Guildhall celebration for Holocaust Memorial Day

January 7, 2010

A ceremony in the Great Hall of London’s Guildhall will be the centrepiece of Britain’s 2010 Holocaust Memorial Day commemorations at the end of the month.

Holocaust and other genocide survivors will join politicians and religious leaders to mark the 65th anniversary of the liberation of Auschwitz-Birkenau. Its main motif will be the archive of testimonies found in the Warsaw Ghetto and the programme will feature musical contributions, spoken recollections and video statements.

There will also be hundreds of local events involving people of all religions. In Calderdale, Yorkshire, the local council is organising a week-long programme including screenings of Holocaust-related films. In Plymouth, a survivor will make a two-week tour of schools recounting his story to students.

A studio theatre in Catford will be the focus for Lewisham’s commemorations, featuring workshops with young people — “How often do we turn our back without realising it?”— dealing with inclusion and exclusion.

Oxford will mark HMD with an art installation comprising 250 labels displaying words from books about or read in the Warsaw Ghetto. The labels will be placed along a “yellow trail” route in Shotover Country Park. In Wales, pupils will take part in a memorial event at the Princess Royal Theatre, Port Talbot, featuring music, poetry and dance.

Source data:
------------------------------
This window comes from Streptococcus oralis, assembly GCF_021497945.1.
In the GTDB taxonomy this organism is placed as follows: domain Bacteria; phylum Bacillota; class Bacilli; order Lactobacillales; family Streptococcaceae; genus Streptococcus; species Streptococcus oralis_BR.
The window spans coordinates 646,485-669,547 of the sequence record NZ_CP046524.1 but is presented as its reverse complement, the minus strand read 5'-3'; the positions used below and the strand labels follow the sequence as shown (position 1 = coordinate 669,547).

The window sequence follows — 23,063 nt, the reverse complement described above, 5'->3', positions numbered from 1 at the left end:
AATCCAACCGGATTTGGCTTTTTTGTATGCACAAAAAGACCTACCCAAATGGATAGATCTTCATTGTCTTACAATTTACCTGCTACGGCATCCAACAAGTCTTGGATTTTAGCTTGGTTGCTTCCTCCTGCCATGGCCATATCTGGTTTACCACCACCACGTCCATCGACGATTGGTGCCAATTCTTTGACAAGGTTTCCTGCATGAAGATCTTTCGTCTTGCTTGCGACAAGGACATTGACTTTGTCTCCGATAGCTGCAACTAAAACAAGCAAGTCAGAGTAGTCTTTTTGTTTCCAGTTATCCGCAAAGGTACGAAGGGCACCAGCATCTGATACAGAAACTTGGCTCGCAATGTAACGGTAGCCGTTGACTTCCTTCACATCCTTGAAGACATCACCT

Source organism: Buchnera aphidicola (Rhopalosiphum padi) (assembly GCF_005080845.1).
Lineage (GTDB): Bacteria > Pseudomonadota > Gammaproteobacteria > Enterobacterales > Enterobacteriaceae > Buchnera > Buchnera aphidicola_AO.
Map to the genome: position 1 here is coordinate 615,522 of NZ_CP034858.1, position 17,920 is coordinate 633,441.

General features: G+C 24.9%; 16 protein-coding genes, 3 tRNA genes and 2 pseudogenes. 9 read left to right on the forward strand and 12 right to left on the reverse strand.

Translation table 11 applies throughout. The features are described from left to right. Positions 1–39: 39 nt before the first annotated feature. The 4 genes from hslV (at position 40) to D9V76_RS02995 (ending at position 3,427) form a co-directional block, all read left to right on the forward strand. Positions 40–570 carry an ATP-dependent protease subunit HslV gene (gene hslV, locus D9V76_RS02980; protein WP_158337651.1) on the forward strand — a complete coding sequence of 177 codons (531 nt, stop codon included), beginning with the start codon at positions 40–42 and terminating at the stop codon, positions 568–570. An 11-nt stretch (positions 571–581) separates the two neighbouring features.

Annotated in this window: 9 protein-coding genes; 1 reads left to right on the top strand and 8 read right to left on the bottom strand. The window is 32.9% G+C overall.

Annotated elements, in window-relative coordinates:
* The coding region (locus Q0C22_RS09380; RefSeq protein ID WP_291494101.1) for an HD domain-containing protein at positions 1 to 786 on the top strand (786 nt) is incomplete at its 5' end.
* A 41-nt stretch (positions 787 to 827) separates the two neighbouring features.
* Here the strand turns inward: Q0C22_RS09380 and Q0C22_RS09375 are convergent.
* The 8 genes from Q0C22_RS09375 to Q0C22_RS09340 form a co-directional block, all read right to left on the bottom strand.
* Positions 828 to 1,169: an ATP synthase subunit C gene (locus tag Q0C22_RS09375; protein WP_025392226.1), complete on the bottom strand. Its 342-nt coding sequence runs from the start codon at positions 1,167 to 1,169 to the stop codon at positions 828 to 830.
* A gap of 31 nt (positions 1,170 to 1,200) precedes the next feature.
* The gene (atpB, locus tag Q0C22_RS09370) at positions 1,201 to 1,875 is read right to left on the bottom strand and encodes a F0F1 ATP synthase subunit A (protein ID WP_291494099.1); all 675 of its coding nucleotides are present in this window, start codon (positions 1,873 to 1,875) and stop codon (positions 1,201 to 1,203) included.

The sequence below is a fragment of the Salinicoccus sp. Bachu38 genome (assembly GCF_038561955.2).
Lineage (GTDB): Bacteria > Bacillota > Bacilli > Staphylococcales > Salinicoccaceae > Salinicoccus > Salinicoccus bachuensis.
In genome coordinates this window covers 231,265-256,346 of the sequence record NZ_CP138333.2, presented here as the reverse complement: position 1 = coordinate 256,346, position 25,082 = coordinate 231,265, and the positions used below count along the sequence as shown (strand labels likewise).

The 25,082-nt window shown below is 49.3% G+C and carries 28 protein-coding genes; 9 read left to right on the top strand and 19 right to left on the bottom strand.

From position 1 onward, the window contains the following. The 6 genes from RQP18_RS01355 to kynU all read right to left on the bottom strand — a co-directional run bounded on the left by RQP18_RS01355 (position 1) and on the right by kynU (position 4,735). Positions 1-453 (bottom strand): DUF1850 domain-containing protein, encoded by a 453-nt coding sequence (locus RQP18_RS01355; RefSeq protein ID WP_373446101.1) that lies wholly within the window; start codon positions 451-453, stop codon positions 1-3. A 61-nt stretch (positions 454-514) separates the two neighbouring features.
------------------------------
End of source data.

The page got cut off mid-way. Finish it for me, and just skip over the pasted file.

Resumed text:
HMD Trust chief executive Carly Whyborn said the day would honour “survivors who have built their lives, communities and families in the UK. Inevitably the number of these survivors is diminishing and as they become frail, their thoughts are naturally turning to the preservation of their memory.”

Survivor and HMD trustee Ben Helfgott added: “Experience has taught me that the mental processes, suspicion, intolerance, ignorance, prejudice and racial hatred which made the Holocaust possible are unlikely to ever completely vanish. However, teaching the lessons of the Holocaust is vital and something that I’ve worked on over many years.

“HMD enables us to focus everyone’s minds on the consequences of the Holocaust and to work towards creating the conditions in which we can live in harmony and exercise mutual respect and understanding of one another.”

The theme of the day will be The Legacy of Hope and, from January 13, supporters can light a virtual memorial candle at the website.

Last updated: 11:28am, January 28 2010